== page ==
I’m not here to tell anyone how to write. I’m sure many of you reading this likely have more writing experience than I do. However, if you’ll allow me, I’d like to share my personal process that, for me, has helped ease the potentially soul-sucking, anxiety-causing, binge drinking-inducing, relationship-ruining process of rewriting your first draft.
Okay, I exaggerate.
Well... maybe not.
(Rewriting time is not the most fun time to be in my household. Ask... anyone in my household.)
Here’s 4 questions I ask myself before rewriting, (specific to web series, but can also apply to TV scrips or screenplays):
1) Does each scene in my webisode go somewhere? Is there an arc for each scene, webisode, character, season, and for the series as a whole?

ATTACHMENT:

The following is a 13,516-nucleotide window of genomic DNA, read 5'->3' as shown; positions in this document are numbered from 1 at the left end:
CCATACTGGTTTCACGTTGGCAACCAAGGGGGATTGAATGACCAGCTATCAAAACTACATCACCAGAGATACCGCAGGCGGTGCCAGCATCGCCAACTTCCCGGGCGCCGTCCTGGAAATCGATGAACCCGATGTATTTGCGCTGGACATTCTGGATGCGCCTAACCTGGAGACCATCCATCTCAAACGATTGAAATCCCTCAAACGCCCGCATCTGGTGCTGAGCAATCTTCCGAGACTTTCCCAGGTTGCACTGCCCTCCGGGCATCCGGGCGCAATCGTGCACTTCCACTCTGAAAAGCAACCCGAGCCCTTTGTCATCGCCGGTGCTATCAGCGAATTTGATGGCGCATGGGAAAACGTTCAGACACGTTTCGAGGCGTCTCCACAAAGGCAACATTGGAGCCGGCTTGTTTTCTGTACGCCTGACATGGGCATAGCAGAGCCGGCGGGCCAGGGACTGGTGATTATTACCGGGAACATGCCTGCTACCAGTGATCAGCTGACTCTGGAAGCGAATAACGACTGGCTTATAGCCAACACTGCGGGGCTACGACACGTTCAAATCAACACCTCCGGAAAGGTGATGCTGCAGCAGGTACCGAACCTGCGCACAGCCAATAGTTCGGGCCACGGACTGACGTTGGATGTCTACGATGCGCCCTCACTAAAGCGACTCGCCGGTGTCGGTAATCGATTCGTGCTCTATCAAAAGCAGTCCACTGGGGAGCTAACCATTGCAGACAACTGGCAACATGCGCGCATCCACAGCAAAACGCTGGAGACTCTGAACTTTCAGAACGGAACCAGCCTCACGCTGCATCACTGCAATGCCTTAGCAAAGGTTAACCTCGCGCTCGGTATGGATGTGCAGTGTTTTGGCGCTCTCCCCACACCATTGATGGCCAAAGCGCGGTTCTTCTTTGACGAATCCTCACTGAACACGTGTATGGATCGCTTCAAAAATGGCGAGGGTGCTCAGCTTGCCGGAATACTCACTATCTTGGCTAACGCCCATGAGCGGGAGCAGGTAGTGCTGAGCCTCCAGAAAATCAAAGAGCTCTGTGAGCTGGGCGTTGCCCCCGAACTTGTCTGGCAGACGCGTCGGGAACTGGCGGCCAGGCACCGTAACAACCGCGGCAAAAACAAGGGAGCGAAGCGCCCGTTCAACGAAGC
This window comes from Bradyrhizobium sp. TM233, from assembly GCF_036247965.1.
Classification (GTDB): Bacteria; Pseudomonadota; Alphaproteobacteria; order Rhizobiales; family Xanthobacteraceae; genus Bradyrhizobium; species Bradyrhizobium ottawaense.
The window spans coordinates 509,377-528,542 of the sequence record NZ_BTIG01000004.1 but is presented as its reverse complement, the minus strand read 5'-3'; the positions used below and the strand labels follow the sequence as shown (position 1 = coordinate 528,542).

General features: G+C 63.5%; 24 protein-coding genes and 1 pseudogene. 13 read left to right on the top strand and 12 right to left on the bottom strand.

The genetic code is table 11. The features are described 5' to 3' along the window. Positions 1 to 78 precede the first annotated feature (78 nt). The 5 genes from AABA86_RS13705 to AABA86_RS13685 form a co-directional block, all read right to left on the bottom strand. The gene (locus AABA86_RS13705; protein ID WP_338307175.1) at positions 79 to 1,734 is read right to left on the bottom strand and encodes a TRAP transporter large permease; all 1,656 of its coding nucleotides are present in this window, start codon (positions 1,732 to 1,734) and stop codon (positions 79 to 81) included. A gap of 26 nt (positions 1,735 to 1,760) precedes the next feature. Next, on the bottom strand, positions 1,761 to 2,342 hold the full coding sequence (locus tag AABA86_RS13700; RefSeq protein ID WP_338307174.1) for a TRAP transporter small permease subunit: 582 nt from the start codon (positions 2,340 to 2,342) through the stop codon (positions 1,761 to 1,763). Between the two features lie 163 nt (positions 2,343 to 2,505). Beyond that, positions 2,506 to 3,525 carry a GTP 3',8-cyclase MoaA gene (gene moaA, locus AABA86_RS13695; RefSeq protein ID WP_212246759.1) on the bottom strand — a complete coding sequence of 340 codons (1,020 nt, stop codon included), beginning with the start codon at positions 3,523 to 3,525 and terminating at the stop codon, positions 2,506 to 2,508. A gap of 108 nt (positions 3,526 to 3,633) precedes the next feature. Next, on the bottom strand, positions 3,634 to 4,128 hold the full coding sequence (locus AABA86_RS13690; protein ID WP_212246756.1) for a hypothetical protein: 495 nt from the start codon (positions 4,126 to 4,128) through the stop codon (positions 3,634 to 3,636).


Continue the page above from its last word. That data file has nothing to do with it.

I like to look for 5 levels of arcs:
Scene Arc > Does each scene begin and end differently? Has a change occurred?
Does the scene, for example:
- Begin on a lighter note and end on a heavier note, or vice versa?
- Begin with a serious tone and end with a lighter or more comedic tone, or vice versa?
- Begin in harmony and end with disharmony, an argument, or conflict, or vice versa?
- Begin with conflict and end with even MORE conflict?
Webisode Arc > Does the webisode begin and end differently? Do the characters go on some sort of journey--is the plot advanced somehow?
Character Arc > Have the characters made any progress toward completing their goals? Or grown or evolved somehow? (Or devolved, in the case of Breaking Bad).
Season Arc > Does the plot advance significantly? Are the characters’ circumstances, environment, and/or emotional growth different from the beginning? Are the characters moving towards or away from their goals?
Series Arc > Have the characters accomplished or not accomplished their goals? Have I answered the question(s) and/or resolved the conflicts I posed in the pilot episode? How have the characters grown and changed as people?